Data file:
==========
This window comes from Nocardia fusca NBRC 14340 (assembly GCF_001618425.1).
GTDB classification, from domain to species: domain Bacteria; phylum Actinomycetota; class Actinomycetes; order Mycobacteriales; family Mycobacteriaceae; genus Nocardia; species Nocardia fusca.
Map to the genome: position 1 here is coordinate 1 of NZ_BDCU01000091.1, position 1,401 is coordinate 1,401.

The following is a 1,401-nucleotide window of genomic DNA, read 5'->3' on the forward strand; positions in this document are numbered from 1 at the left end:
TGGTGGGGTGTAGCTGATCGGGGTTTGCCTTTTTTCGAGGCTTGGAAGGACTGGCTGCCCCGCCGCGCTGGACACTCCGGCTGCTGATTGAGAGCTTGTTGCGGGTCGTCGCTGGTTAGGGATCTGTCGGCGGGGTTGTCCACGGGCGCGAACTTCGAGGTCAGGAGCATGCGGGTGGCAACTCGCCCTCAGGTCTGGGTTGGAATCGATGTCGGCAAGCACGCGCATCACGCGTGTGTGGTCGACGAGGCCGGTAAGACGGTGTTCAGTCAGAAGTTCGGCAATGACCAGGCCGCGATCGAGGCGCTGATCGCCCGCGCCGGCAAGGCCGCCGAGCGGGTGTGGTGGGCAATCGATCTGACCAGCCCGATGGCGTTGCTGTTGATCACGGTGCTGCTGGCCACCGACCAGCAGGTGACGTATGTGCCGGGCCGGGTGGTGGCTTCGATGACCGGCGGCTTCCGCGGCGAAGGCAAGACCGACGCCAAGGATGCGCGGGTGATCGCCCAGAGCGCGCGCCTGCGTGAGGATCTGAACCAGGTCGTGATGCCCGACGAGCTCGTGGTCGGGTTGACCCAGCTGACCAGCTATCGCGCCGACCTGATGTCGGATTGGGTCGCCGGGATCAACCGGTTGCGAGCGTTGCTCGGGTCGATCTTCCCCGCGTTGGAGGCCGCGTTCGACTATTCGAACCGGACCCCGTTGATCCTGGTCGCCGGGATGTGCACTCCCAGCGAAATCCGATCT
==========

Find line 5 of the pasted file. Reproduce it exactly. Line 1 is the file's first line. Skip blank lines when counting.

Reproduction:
TGGTGGGGTGTAGCTGATCGGGGTTTGCCTTTTTTCGAGGCTTGGAAGGACTGGCTGCCCCGCCGCGCTGGACACTCCGGCTGCTGATTGAGAGCTTGTTGCGGGTCGTCGCTGGTTAGGGATCTGTCGGCGGGGTTGTCCACGGGCGCGAACTTCGAGGTCAGGAGCATGCGGGTGGCAACTCGCCCTCAGGTCTGGGTTGGAATCGATGTCGGCAAGCACGCGCATCACGCGTGTGTGGTCGACGAGGCCGGTAAGACGGTGTTCAGTCAGAAGTTCGGCAATGACCAGGCCGCGATCGAGGCGCTGATCGCCCGCGCCGGCAAGGCCGCCGAGCGGGTGTGGTGGGCAATCGATCTGACCAGCCCGATGGCGTTGCTGTTGATCACGGTGCTGCTGGCCACCGACCAGCAGGTGACGTATGTGCCGGGCCGGGTGGTGGCTTCGATGACCGGCGGCTTCCGCGGCGAAGGCAAGACCGACGCCAAGGATGCGCGGGTGATCGCCCAGAGCGCGCGCCTGCGTGAGGATCTGAACCAGGTCGTGATGCCCGACGAGCTCGTGGTCGGGTTGACCCAGCTGACCAGCTATCGCGCCGACCTGATGTCGGATTGGGTCGCCGGGATCAACCGGTTGCGAGCGTTGCTCGGGTCGATCTTCCCCGCGTTGGAGGCCGCGTTCGACTATTCGAACCGGACCCCGTTGATCCTGGTCGCCGGGATGTGCACTCCCAGCGAAATCCGATCT